Fallacies and Biases

It isn’t the most interactive or slickest looking app. It is informative, but honestly there is so much free stuff on the web, I’m not sure I would drop $1 on this app. It is convenient to have everything in one place, I suppose.
 

A must-have app for learning about how science helps us to know. The App Store description:

When and how did everything begin?

What is a miracle?

What is the sun?

Why do bad things happen?

Throughout history people all over the world have invented stories to answer profound questions such as these. Have you heard the tale of how the sun hatched out of an emu’s egg? Or the great catfish that carries the world on its back? These fantastical myths are fun – but what is the real answer to such questions?


Tinker Thinkers

An interactive storybook for kids aged 7-10:

Equipped with the tools of logic and reason, this team of pint-sized ponderers build their way to better ideas. Join them as they explore the parts of an argument, and learn new ways to test its strength. You’ll find that building an argument is one of the most important skills a person can learn…and it can be fun too!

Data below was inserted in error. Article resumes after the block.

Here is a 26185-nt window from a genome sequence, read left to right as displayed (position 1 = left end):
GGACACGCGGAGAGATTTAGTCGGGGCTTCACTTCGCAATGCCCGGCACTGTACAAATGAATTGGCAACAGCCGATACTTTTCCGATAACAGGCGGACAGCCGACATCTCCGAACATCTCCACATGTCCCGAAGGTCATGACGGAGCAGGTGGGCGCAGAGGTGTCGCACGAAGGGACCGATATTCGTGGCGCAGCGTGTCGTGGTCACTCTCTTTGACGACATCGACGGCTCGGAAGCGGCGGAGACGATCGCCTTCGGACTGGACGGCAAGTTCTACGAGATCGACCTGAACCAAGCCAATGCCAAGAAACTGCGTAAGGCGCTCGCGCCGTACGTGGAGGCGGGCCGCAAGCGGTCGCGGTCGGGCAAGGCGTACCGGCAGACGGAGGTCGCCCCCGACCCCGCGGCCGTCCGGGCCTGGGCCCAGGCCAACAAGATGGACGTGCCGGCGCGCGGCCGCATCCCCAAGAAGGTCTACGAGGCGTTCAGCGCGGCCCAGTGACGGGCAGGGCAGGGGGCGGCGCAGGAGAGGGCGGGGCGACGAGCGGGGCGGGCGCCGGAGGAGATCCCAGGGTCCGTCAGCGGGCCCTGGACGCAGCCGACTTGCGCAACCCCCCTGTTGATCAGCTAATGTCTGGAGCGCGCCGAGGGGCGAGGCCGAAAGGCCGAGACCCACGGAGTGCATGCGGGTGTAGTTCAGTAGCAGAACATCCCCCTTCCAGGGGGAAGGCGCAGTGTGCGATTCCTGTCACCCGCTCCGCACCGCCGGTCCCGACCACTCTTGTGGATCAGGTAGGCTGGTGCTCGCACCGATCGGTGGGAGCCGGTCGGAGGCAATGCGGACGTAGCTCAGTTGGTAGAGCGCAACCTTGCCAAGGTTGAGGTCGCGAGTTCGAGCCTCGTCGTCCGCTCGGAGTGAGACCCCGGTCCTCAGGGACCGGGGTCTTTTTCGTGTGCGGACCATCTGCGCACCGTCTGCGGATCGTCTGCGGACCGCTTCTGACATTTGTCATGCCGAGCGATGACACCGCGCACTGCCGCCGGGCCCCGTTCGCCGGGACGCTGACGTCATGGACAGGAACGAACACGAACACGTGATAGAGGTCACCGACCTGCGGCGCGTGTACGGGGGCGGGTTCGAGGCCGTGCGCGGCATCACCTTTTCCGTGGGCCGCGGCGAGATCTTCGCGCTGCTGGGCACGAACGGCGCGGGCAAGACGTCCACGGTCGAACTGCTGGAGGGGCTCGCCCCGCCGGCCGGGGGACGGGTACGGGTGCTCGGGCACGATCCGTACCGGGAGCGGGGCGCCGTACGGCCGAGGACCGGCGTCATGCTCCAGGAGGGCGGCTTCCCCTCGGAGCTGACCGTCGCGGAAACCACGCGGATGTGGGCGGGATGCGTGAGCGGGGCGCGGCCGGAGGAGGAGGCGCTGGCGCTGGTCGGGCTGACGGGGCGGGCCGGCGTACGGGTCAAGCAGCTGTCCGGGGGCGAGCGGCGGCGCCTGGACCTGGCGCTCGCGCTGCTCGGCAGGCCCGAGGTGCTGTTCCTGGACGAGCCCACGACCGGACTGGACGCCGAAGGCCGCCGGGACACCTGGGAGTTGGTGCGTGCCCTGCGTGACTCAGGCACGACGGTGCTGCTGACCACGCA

One of my most popular posts ever is a list of chess apps. I believe chess plays a fundamental role in teaching kids consequential reasoning skills. Please go here to see the list. For more on the role of chess in education, please see this list of posts.

And that’s it. Apps which target critical thinking skills are very thin on the ground (and often very bad), so please give me a shout if you know of any other good apps.

Find more critical thinking articles, resources and think-pieces here.

Thanks for reading!

 

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POSTSCRIPT: PODCASTS

These are not (strictly speaking) apps, although you can use the native iPad Podcasts app to download them – or use an app like Downcast. No list of critical thinking resources would be complete without mentioning some entertaining, informative and intelligent podcasts – they an invaluable tool in learning to think critically.

Here are a few I really like: (Images are hyperlinked for your convenience.)

 

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About Sean Hampton-Cole

Fascinated by thinking & why it goes wrong➫ (Un)teacher ➫iPadologist ➫Humanist ➫Stirrer ➫Edupunk ➫Synthesist ➫Introvert ➫Blogger ➫Null Hypothesist.